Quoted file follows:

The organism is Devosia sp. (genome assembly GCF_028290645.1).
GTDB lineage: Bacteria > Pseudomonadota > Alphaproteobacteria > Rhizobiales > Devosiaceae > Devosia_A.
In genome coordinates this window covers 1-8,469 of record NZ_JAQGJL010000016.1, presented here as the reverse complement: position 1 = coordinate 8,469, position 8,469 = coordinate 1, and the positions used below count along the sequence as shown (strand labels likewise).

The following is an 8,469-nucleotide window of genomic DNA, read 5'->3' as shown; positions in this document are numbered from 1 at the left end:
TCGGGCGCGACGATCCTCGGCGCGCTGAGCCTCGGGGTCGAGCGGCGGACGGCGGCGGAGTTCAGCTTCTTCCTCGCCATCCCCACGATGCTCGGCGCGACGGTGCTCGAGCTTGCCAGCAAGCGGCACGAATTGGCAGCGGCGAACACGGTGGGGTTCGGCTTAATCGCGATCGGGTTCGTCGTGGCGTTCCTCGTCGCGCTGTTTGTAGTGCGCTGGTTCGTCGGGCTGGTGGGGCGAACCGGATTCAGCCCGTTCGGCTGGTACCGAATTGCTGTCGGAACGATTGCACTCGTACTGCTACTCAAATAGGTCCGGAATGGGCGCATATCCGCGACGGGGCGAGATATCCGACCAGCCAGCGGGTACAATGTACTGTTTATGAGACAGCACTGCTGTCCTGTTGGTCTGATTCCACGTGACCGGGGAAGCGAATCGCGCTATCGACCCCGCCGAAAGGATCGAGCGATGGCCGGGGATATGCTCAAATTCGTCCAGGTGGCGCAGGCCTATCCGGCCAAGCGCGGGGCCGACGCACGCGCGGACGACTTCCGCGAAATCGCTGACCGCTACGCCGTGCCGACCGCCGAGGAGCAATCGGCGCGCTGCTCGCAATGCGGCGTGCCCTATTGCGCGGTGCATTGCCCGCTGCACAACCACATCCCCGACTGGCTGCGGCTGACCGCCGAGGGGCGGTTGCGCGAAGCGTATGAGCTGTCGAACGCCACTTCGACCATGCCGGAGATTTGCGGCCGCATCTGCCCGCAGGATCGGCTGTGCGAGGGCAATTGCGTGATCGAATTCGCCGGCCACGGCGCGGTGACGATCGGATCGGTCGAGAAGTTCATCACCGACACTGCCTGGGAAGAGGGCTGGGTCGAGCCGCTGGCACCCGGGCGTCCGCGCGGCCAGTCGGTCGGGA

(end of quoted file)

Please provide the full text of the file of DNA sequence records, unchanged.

The organism is Devosia sp. (genome assembly GCF_028290645.1).
GTDB lineage: Bacteria > Pseudomonadota > Alphaproteobacteria > Rhizobiales > Devosiaceae > Devosia_A.
In genome coordinates this window covers 1-8,469 of record NZ_JAQGJL010000016.1, presented here as the reverse complement: position 1 = coordinate 8,469, position 8,469 = coordinate 1, and the positions used below count along the sequence as shown (strand labels likewise).

The following is an 8,469-nucleotide window of genomic DNA, read 5'->3' as shown; positions in this document are numbered from 1 at the left end:
TCGGGCGCGACGATCCTCGGCGCGCTGAGCCTCGGGGTCGAGCGGCGGACGGCGGCGGAGTTCAGCTTCTTCCTCGCCATCCCCACGATGCTCGGCGCGACGGTGCTCGAGCTTGCCAGCAAGCGGCACGAATTGGCAGCGGCGAACACGGTGGGGTTCGGCTTAATCGCGATCGGGTTCGTCGTGGCGTTCCTCGTCGCGCTGTTTGTAGTGCGCTGGTTCGTCGGGCTGGTGGGGCGAACCGGATTCAGCCCGTTCGGCTGGTACCGAATTGCTGTCGGAACGATTGCACTCGTACTGCTACTCAAATAGGTCCGGAATGGGCGCATATCCGCGACGGGGCGAGATATCCGACCAGCCAGCGGGTACAATGTACTGTTTATGAGACAGCACTGCTGTCCTGTTGGTCTGATTCCACGTGACCGGGGAAGCGAATCGCGCTATCGACCCCGCCGAAAGGATCGAGCGATGGCCGGGGATATGCTCAAATTCGTCCAGGTGGCGCAGGCCTATCCGGCCAAGCGCGGGGCCGACGCACGCGCGGACGACTTCCGCGAAATCGCTGACCGCTACGCCGTGCCGACCGCCGAGGAGCAATCGGCGCGCTGCTCGCAATGCGGCGTGCCCTATTGCGCGGTGCATTGCCCGCTGCACAACCACATCCCCGACTGGCTGCGGCTGACCGCCGAGGGGCGGTTGCGCGAAGCGTATGAGCTGTCGAACGCCACTTCGACCATGCCGGAGATTTGCGGCCGCATCTGCCCGCAGGATCGGCTGTGCGAGGGCAATTGCGTGATCGAATTCGCCGGCCACGGCGCGGTGACGATCGGATCGGTCGAGAAGTTCATCACCGACACTGCCTGGGAAGAGGGCTGGGTCGAGCCGCTGGCACCCGGGCGTCCGCGCGGCCAGTCGGTCGGGA